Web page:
You may have noticed that we have not posted in a couple of weeks. Read on to see why.

Life sure takes many interesting twists and turns. Today, we first re-introduce the purpose of this blog. Then, we look at my latest adventures — part one. Thursday, is part two.

Why This Blog?

There is a light at the end of the tunnel, even if that light is not as bright as before. And sometimes, we have to fight to see that light. I am NOT a medical professional. I am not alone in my battle with cancer. This is one person’s journey, both the ups and downs – with the strong determination to have the best life possible for as long as possible.

I am a pancreatic cancer survivor. I underwent an 8-½ hour Whipple surgery to remove the cancer. I had a lot of problems during chemo. As a diabetic, I passed out from low blood sugar a few days after finishing chemo. As a result, I had to miss my daughter’s bridal shower. And I had to have cement pumped into my back. I have a lot of other stuff going on. But enough of that. I am NOT complaining. I just want you to see where I have been – and where I still am going.

With this blog, I want to offer hope and support to those dealing with any terrible disease and their families. Why? To quote the late NY Yankee star Lou Gehrig when he was honored at Yankee Stadium while dying from ALS: “Today I consider myself the luckiest man on the face of the earth.”

My Latest Adventures — Part One

For quite awhile, I  had two arthritic knees, with one much worse than the other. Over the years, I had two arthroscopies on my left knee — along with both steroid and gel shots. After my Whipple surgery in 2015, I told myself that I never again wanted to have surgery that required an extended recovery and rehab process. So, I swore off having knee replacement surgery.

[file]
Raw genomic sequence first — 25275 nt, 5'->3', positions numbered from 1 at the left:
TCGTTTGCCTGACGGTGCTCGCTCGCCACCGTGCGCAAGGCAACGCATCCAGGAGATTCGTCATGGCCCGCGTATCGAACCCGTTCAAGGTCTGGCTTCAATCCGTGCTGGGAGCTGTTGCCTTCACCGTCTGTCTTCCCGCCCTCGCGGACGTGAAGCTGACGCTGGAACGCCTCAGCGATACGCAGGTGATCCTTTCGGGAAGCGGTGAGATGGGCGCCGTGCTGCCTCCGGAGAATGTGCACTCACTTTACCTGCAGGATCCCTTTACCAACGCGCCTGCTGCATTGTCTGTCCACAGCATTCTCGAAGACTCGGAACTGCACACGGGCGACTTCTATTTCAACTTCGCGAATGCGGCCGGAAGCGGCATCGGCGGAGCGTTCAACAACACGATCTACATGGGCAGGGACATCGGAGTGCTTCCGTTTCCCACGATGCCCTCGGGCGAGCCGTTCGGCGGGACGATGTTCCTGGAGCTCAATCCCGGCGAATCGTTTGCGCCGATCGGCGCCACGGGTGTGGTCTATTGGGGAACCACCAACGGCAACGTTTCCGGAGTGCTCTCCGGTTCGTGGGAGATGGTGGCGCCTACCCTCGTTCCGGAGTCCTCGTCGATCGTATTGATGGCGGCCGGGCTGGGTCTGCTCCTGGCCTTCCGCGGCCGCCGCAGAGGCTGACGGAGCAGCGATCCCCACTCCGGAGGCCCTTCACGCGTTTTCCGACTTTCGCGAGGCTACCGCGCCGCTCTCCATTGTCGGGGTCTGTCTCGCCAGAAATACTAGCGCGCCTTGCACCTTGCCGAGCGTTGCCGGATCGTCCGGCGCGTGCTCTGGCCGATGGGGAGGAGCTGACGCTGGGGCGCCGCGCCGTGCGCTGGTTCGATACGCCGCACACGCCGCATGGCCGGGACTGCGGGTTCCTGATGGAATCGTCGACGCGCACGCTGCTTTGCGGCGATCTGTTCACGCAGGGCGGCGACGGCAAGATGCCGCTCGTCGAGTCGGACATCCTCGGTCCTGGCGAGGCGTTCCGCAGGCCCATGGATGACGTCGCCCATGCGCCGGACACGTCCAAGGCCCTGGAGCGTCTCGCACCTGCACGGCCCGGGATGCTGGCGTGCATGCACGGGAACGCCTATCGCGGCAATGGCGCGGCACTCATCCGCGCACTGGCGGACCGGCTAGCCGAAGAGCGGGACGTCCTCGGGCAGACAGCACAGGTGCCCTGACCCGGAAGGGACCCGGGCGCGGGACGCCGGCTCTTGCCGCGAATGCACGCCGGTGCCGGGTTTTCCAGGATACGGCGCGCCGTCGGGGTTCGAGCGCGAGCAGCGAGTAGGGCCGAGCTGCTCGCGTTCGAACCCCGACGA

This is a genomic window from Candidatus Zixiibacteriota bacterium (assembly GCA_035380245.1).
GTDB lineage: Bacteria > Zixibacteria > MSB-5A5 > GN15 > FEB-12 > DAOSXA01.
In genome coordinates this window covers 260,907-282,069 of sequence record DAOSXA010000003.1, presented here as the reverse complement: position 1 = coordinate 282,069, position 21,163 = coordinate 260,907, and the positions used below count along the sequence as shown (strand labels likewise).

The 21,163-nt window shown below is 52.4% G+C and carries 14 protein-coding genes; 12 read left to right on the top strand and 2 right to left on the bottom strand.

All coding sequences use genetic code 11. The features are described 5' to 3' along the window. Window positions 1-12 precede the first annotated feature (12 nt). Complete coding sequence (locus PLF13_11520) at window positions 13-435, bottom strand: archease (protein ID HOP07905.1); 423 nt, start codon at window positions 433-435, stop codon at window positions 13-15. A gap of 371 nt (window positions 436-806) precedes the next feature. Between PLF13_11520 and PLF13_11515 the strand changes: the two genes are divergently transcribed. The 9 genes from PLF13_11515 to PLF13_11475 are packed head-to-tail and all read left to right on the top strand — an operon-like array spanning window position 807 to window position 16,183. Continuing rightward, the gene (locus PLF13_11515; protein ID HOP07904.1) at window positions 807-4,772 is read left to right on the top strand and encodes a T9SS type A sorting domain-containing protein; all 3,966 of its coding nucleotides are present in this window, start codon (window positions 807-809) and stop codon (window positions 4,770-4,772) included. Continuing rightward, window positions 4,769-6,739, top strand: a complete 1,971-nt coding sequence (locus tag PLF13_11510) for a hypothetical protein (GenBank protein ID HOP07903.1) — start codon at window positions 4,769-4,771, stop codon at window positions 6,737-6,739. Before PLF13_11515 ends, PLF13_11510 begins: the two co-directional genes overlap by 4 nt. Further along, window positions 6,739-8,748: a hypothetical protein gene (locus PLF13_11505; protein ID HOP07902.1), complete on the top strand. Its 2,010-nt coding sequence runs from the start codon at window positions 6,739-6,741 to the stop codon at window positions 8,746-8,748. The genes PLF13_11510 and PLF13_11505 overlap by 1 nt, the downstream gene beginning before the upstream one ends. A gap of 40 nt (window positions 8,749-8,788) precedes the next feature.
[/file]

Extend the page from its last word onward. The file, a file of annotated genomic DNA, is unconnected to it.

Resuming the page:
Well, as it is said, the “best-laid plans …” In early 2019, I had to give up walking as an exercise. It was just too painful. Everyone in my family yelled for me to have the surgery. However, I just wasn’t ready psychologically. BUT, by October I was ready. It was just too painful to walk at all. I knew I couldn’t go through life like that.

In November 2019, I sought a second opinion with Dr. Fred Cushner of the Hospital for Special Surgery (HSS). It is rated number one in orthopedics. Dr. Cushner concurred that I needed the knee replacement. And I decided to have him do it. Before the appointment, I had done my due diligence through online research. He is impressive on paper — and in person.

On Friday January 3, 2020, I had my surgery. They had me using a walker that same day. The next day, they taught me how to use stairs. On Monday, January 6, 2020, I was discharged directly to my home, which has a lot of steps to get to our bedroom.

I decided to use  a revolutionary new technique for the in-home part of the physical therapy. HSS offers a free one-on-one video conferencing app. What is it? On my iPad, I downloaded the software that enabled me to securely interact with a HSS physical therapist who works directly with Dr. Cushner’s team.  To you skeptics out there, I say it really worked for me. Lauren Smith, my PT specialist, could watch me walk, zoom on parts of my leg, and communicate any issues with Dr. C’s team. In my case, this tipped off Dr. C. to my need to have several blisters lanced by him. If I was using an in-home PT specialist, he/she would probably just send me to the emergency room — where the professionals have less experience with this sort of thing.

On Monday January 20 (17 days post-surgery), I started intensive outpatient physical therapy.  By Friday, which was just my third visit, they had me riding a bike and walking a treadmill for six minutes each, using a sitting stepper machine for 5 minutes, and doing various twists on a tilting machine. Wow. Who would have thought this possible? AND, I am only using a cane now!!

Look at the HSS site for knee replacement by clicking the image below. And learn a lot about topics related to knee replacement and the options. A very informative discussion.


My Latest Adventures -- Part One

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